The Julianne Hough - Brooks Laich marriage watch continues.Julianne Hough and estranged husband Brooks Laich fuel reconciliation rumors as they enjoy friendly lunch together following split
The Julianne Hough - Brooks Laich marriage watch continues.Julianne Hough and estranged husband Brooks Laich fuel reconciliation rumors as they enjoy friendly lunch together following split
When I saw this article, I remembered reading about the fall of this meteorite. But even as the labs were gearing up to study it, the excitement of the fall over Costa Rica was fading.
Scientifically, though, it stayed really exciting.
And it's pretty, too.
"The Field Museum team has also been combing through Aguas Zarcas for the calcium-and aluminum-rich inclusions, the earliest minerals to condense out of the protosolar disk. Drifting around the disk, they gathered a record of the young Sun’s unruly outbursts, as surges of particle radiation left telltale signatures of helium and neon in each grain. “They are like flight recorders,” Heck says. “We can just count those elements that form and learn about the activity of the Sun.”Several other teams are going after the meteorite’s complex organic compounds. They formed millions of years later, as basic carbon molecules reacted in the warm, wet interior of Aguas Zarcas’s parent asteroid. Some of the products of that early chemistry are volatiles—compounds, frozen in pockets when the meteorite floated in cold space, that are unstable at room temperature on Earth and escape with their telltale smells. Using electronic “noses” designed for the purpose, researchers at Brown University and ASU are hoping to capture the fleeting chemicals before they fade.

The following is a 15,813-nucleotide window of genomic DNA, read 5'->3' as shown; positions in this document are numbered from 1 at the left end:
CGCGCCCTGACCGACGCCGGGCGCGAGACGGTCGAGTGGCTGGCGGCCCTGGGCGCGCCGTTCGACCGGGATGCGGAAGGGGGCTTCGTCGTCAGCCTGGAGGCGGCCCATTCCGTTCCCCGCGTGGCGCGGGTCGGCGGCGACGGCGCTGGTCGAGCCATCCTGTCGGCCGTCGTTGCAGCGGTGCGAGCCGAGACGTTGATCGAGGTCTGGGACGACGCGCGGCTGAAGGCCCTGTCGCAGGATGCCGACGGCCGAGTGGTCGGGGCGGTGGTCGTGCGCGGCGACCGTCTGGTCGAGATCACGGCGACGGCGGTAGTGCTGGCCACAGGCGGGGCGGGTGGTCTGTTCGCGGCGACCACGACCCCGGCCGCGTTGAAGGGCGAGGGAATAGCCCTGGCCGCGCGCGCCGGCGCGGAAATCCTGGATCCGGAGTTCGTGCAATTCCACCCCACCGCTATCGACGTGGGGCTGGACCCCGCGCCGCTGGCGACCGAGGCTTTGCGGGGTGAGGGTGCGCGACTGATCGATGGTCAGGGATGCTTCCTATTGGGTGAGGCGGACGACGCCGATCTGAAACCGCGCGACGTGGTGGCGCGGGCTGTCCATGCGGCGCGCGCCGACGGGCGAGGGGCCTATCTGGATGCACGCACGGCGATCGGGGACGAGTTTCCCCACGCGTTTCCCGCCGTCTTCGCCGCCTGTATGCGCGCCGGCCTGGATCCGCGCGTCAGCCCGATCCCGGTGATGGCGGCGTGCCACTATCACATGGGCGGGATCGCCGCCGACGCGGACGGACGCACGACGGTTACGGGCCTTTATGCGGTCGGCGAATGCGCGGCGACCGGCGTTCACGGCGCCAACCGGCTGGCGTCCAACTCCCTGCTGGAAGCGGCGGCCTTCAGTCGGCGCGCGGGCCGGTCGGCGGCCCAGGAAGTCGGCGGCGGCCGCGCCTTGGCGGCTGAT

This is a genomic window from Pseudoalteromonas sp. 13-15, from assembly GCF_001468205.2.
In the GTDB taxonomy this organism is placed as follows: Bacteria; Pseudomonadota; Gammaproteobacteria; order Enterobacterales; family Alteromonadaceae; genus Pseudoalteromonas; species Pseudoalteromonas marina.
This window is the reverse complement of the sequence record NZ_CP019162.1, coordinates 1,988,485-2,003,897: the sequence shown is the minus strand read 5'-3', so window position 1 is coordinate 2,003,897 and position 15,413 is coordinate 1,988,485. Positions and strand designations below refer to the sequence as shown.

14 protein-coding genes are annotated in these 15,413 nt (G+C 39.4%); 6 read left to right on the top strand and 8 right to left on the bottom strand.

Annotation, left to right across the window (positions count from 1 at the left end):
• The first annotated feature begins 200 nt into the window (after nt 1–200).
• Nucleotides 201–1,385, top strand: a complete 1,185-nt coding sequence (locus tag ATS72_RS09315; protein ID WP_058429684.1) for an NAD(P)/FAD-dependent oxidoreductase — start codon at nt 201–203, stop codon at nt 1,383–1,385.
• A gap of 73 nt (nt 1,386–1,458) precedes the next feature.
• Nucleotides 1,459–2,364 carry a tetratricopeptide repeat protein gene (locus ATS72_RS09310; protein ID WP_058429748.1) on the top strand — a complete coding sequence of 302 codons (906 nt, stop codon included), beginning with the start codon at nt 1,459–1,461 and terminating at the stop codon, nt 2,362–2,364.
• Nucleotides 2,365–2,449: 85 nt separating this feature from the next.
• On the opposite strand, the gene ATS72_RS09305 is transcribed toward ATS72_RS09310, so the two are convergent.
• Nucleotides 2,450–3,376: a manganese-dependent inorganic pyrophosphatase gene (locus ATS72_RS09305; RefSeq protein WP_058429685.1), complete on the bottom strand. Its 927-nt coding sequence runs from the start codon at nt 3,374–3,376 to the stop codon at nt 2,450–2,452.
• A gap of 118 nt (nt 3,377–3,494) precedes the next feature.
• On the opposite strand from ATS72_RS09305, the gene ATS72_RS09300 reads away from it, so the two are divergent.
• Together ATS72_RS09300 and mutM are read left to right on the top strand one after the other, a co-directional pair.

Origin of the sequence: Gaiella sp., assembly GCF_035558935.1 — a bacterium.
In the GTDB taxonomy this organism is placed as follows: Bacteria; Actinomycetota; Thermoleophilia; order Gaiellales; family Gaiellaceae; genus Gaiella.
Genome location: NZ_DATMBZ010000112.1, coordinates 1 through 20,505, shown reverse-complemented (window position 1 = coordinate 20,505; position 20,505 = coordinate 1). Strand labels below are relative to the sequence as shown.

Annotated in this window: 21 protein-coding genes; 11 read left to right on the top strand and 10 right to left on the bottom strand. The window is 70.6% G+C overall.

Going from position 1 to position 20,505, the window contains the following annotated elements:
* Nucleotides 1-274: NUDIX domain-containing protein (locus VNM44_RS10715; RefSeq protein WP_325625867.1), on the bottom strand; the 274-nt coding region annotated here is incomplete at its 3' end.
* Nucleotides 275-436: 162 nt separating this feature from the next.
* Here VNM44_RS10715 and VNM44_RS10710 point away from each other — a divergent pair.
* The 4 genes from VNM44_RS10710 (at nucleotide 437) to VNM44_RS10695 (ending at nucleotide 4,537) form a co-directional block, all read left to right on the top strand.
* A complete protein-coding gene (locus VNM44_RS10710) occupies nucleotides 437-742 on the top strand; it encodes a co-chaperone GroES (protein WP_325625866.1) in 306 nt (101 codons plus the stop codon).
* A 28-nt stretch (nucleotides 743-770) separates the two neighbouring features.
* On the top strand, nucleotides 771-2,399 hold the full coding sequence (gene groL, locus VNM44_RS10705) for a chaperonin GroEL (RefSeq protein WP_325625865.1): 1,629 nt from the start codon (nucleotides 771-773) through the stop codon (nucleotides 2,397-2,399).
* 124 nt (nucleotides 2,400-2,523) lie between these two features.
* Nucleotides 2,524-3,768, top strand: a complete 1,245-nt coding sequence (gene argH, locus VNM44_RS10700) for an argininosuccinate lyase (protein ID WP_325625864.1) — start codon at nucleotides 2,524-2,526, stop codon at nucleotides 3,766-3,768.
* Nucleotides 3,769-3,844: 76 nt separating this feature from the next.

Other carbon compounds are sturdier. At NASA Goddard, for example, Glavin’s team ground up bits of Aguas Zarcas with a mortar and pestle, mixed them in pure water, heated the mixture to almost boiling, and, using a mass spectrometer, analyzed the compounds rising off.
The process spat out a graph crowded with unknown organic molecules of different weights. “It’s like, oh my God, there’s likely hundreds of different amino acids in this meteorite,” Glavin says. “Murchison, for 50 years, has been the gold standard. Aguas is comparable.” The team is now working on a lower temperature technique to hunt for peptides: multiple amino acids bound together. If found, they would illustrate another level of prebiological space chemistry, suspected but never seen."
Every now and then you discover a place that you did not know anything about, even though you'd seen it on a map numerous times. Such is the case with the Araya Peninsula of Venezuela, which is an interesting place. But map-wise, it's overshadowed by the island of Trinidad to its west, and the city of Caracas to its east.
It's so interesting, in fact, that soon I'll be devoting a post to the intriguing history, both natural and human, of this location.
But first, a lighthouse. It's a small one, really a light tower and not a lighthouse (the latter being a place that housed somebody, which has been the case for most of the lights I've featured. Most, but not all.)
A lot of the lights in this region share the same design, but different colors. Punta Arenas is orange and white, like a Dreamsicle.
Date [established] unknown. Active; focal plane 42 m (138 ft); white flash every 12 s. Approx. 12 m (39 ft) hexagonal (?) fiberglass tower, upper half red and lower half white, mounted on a 1-story brick base.